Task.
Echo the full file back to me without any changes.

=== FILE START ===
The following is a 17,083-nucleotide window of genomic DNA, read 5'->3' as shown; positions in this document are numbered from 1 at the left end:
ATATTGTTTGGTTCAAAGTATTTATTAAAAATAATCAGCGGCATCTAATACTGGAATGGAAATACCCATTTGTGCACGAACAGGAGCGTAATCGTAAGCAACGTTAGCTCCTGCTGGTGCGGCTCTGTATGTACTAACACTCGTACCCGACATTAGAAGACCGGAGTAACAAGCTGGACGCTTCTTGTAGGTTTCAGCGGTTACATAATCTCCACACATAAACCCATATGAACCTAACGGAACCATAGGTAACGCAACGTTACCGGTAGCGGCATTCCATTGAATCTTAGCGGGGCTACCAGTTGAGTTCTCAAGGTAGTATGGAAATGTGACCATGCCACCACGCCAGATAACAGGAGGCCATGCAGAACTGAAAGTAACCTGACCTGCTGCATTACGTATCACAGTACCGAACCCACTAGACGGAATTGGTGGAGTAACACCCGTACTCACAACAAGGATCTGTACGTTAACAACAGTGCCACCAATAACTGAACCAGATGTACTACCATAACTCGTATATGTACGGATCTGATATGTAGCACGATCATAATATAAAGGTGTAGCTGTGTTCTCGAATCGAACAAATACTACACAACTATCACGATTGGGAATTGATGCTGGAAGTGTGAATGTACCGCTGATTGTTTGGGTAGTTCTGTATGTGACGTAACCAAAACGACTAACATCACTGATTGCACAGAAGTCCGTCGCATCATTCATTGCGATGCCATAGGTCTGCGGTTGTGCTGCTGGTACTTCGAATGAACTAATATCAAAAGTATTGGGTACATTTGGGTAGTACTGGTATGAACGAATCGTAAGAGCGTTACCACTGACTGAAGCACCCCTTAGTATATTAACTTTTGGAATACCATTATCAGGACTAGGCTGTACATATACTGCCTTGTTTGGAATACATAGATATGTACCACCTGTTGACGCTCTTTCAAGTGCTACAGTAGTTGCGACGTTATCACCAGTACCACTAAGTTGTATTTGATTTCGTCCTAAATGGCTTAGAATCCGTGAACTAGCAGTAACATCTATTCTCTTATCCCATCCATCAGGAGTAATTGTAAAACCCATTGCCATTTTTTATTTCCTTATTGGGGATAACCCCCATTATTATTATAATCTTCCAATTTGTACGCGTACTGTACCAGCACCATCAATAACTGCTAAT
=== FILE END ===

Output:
The following is a 17,083-nucleotide window of genomic DNA, read 5'->3' as shown; positions in this document are numbered from 1 at the left end:
ATATTGTTTGGTTCAAAGTATTTATTAAAAATAATCAGCGGCATCTAATACTGGAATGGAAATACCCATTTGTGCACGAACAGGAGCGTAATCGTAAGCAACGTTAGCTCCTGCTGGTGCGGCTCTGTATGTACTAACACTCGTACCCGACATTAGAAGACCGGAGTAACAAGCTGGACGCTTCTTGTAGGTTTCAGCGGTTACATAATCTCCACACATAAACCCATATGAACCTAACGGAACCATAGGTAACGCAACGTTACCGGTAGCGGCATTCCATTGAATCTTAGCGGGGCTACCAGTTGAGTTCTCAAGGTAGTATGGAAATGTGACCATGCCACCACGCCAGATAACAGGAGGCCATGCAGAACTGAAAGTAACCTGACCTGCTGCATTACGTATCACAGTACCGAACCCACTAGACGGAATTGGTGGAGTAACACCCGTACTCACAACAAGGATCTGTACGTTAACAACAGTGCCACCAATAACTGAACCAGATGTACTACCATAACTCGTATATGTACGGATCTGATATGTAGCACGATCATAATATAAAGGTGTAGCTGTGTTCTCGAATCGAACAAATACTACACAACTATCACGATTGGGAATTGATGCTGGAAGTGTGAATGTACCGCTGATTGTTTGGGTAGTTCTGTATGTGACGTAACCAAAACGACTAACATCACTGATTGCACAGAAGTCCGTCGCATCATTCATTGCGATGCCATAGGTCTGCGGTTGTGCTGCTGGTACTTCGAATGAACTAATATCAAAAGTATTGGGTACATTTGGGTAGTACTGGTATGAACGAATCGTAAGAGCGTTACCACTGACTGAAGCACCCCTTAGTATATTAACTTTTGGAATACCATTATCAGGACTAGGCTGTACATATACTGCCTTGTTTGGAATACATAGATATGTACCACCTGTTGACGCTCTTTCAAGTGCTACAGTAGTTGCGACGTTATCACCAGTACCACTAAGTTGTATTTGATTTCGTCCTAAATGGCTTAGAATCCGTGAACTAGCAGTAACATCTATTCTCTTATCCCATCCATCAGGAGTAATTGTAAAACCCATTGCCATTTTTTATTTCCTTATTGGGGATAACCCCCATTATTATTATAATCTTCCAATTTGTACGCGTACTGTACCAGCACCATCAATAACTGCTAAT